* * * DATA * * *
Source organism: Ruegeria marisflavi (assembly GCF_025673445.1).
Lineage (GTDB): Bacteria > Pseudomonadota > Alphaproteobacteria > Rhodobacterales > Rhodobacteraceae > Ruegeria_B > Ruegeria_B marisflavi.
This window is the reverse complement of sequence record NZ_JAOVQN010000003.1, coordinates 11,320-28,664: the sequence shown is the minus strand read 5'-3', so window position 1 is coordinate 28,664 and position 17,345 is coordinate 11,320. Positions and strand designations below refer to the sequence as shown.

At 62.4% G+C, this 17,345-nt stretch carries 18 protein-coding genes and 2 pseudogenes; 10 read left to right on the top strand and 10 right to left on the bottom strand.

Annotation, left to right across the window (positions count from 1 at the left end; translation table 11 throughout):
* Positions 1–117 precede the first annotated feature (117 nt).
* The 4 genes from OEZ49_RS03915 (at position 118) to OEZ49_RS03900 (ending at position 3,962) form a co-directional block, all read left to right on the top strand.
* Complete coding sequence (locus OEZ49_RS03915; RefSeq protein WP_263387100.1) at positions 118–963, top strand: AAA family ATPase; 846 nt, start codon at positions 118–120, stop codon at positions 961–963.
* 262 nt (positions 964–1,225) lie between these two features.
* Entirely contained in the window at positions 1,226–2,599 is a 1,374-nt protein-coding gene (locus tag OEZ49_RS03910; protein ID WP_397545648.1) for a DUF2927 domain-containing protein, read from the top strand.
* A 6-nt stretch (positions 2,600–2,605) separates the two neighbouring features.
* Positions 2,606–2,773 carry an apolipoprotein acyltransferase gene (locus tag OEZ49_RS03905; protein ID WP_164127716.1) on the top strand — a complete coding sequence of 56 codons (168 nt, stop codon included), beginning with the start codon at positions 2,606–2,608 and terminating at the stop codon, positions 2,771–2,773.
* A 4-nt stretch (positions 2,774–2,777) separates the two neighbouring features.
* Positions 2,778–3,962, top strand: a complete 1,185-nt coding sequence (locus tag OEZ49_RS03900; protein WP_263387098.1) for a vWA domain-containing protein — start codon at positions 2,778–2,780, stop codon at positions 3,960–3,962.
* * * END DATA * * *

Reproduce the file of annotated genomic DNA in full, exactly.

Source organism: Ruegeria marisflavi (assembly GCF_025673445.1).
Lineage (GTDB): Bacteria > Pseudomonadota > Alphaproteobacteria > Rhodobacterales > Rhodobacteraceae > Ruegeria_B > Ruegeria_B marisflavi.
This window is the reverse complement of sequence record NZ_JAOVQN010000003.1, coordinates 11,320-28,664: the sequence shown is the minus strand read 5'-3', so window position 1 is coordinate 28,664 and position 17,345 is coordinate 11,320. Positions and strand designations below refer to the sequence as shown.

At 62.4% G+C, this 17,345-nt stretch carries 18 protein-coding genes and 2 pseudogenes; 10 read left to right on the top strand and 10 right to left on the bottom strand.

Annotation, left to right across the window (positions count from 1 at the left end; translation table 11 throughout):
* Positions 1–117 precede the first annotated feature (117 nt).
* The 4 genes from OEZ49_RS03915 (at position 118) to OEZ49_RS03900 (ending at position 3,962) form a co-directional block, all read left to right on the top strand.
* Complete coding sequence (locus OEZ49_RS03915; RefSeq protein WP_263387100.1) at positions 118–963, top strand: AAA family ATPase; 846 nt, start codon at positions 118–120, stop codon at positions 961–963.
* 262 nt (positions 964–1,225) lie between these two features.
* Entirely contained in the window at positions 1,226–2,599 is a 1,374-nt protein-coding gene (locus tag OEZ49_RS03910; protein ID WP_397545648.1) for a DUF2927 domain-containing protein, read from the top strand.
* A 6-nt stretch (positions 2,600–2,605) separates the two neighbouring features.
* Positions 2,606–2,773 carry an apolipoprotein acyltransferase gene (locus tag OEZ49_RS03905; protein ID WP_164127716.1) on the top strand — a complete coding sequence of 56 codons (168 nt, stop codon included), beginning with the start codon at positions 2,606–2,608 and terminating at the stop codon, positions 2,771–2,773.
* A 4-nt stretch (positions 2,774–2,777) separates the two neighbouring features.
* Positions 2,778–3,962, top strand: a complete 1,185-nt coding sequence (locus tag OEZ49_RS03900; protein WP_263387098.1) for a vWA domain-containing protein — start codon at positions 2,778–2,780, stop codon at positions 3,960–3,962.